As I peer out the back window of my home and look to the left, I see a patch of grass nestled between a fence and porch. What a wonderful place this would be for a meditation garden decorated with rose bushes and a flat stone lanai with geometric designs marking the space. A line of Leland cypress trees strategically planted behind the garden would create a wall of privacy, cordoning this area off from unsuspecting people passing by or neighbors going about their own lawn care duties.
Through my imagination of this space, I make it my own – a place where I may visit to clear my mind, nurture my own creativity and establish a one-ness with myself. The act of carving this unique space, represents a complex, theoretically-charged effort. This blog will explore the intersections of the author Virginia Woolf with the theories of Space and Place.
During the next fifteen weeks, under the tutelage of Dr. Elisa Kay Sparks of Clemson University, we will explore the intersection of Woolf and a multitude of theorists. I will situate these writings based on my own understanding of the Wolf/theory nexus and work to advance the body of knowledge in this arena.
An initial review of literature revealed that Woolf deftly unites real and imagined spaces. For example, in my own mind, the imagined space of my meditation garden in my backyard is a real thought, a real “place” that I may visit, despite that the brick has not been placed for tangible foundation or the ground tilled for rose bushes.
The volume, “Introduction to Locating Woolf: The Politics of Space and Place,” edited by Snaith and Whitworth illuminates this phenomenon. “The broad contention of this volume is that Woolf anticipates what has come to be called postmodern geography not only by combining a materialist and discursive understanding of space, but also implying the inseparability of ‘real and ‘imagined ‘spaces,” according to Snaith and Whitworth.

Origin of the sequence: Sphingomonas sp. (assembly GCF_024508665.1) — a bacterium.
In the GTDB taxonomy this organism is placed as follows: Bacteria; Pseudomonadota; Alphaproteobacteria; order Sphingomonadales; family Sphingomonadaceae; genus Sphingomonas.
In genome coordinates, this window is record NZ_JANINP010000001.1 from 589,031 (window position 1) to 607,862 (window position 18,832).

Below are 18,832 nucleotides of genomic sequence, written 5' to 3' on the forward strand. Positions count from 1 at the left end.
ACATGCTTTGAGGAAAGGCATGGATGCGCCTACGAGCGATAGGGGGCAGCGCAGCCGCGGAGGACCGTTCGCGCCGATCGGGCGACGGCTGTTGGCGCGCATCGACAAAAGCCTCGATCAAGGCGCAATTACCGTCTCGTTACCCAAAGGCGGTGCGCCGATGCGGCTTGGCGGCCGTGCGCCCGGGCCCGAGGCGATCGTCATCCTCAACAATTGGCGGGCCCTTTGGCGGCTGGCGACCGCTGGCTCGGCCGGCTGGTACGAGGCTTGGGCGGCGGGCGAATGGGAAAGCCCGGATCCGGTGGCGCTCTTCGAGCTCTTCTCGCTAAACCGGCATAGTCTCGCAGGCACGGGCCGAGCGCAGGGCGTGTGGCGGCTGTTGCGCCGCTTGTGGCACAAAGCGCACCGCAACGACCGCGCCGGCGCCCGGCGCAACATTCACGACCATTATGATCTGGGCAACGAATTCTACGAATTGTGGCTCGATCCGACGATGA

Elisa Kay Sparks provides a critical overview of the recent movements in space and place theories in the Woolf Studies annual, through an analysis of three books: Moving Through Modernity: Space and Geography in Modernism by Andrew Thacker; Here and Now: The Politics of Social Space in DH Lawrence and Virginia Woolf by Youngoo Son; and Locating Woolf, the Politics of Space and Place, Ed. Anna Snaith and Michael H. Whitworth.
(Sparks, 2008). This article serves as a reference point for understanding of the broadening field.
“While Woolf has long been placed in the context of urban modernity, we want to consider a wider range of spatial formations: broadcasting space, geopolitical space, rural space and imperial space,” state editors Anna Snaith and Michael H. Whitworth in their book, Locating Woolf: The Politics of Space and Place.
“Space is the everywhere of modern thought,” Citing Crang and Thrift, in the book, Key Thinkers on Space and Place.
(Ed. Phil Hubbard, 2004). For further examination in future blog entries, I will analyze the influence of French philosopher Michel deCerteau on Woolf. Sparks documents Thacker’s characterization of deCerteau. “Thacker presents deCerteau’s distinction between a map – a strategic overview of space – and a tour – a tactical account of actual movement through a particular places – as an extension of Lefebrvre’s concepts of conceived and lived space,” (Sparks, 2008). In Virginia Woolf’s work, readers find space characterized by movement, we find lovers taking tours through gardens, we find a snail on a wall, and we find individuals moving on a train.
The movement through my garden would encompass children playing fancifully, a husband and wife holding hands and teen-agers sharing the burden of their hearts with words, tears and embraces. For now, though, it remains a green patch of grass with an aspiring hope not yet plowed into the ground.
Ed. Phil Hubbard, B. K. (2004). Key Thinkers on Space and Place. London: Sage Publishing.
Sparks, E. K. (2008). Woolf Studies Annual.
Whitworth, E. A. (2007). Locating Woolf: The politics of space and place.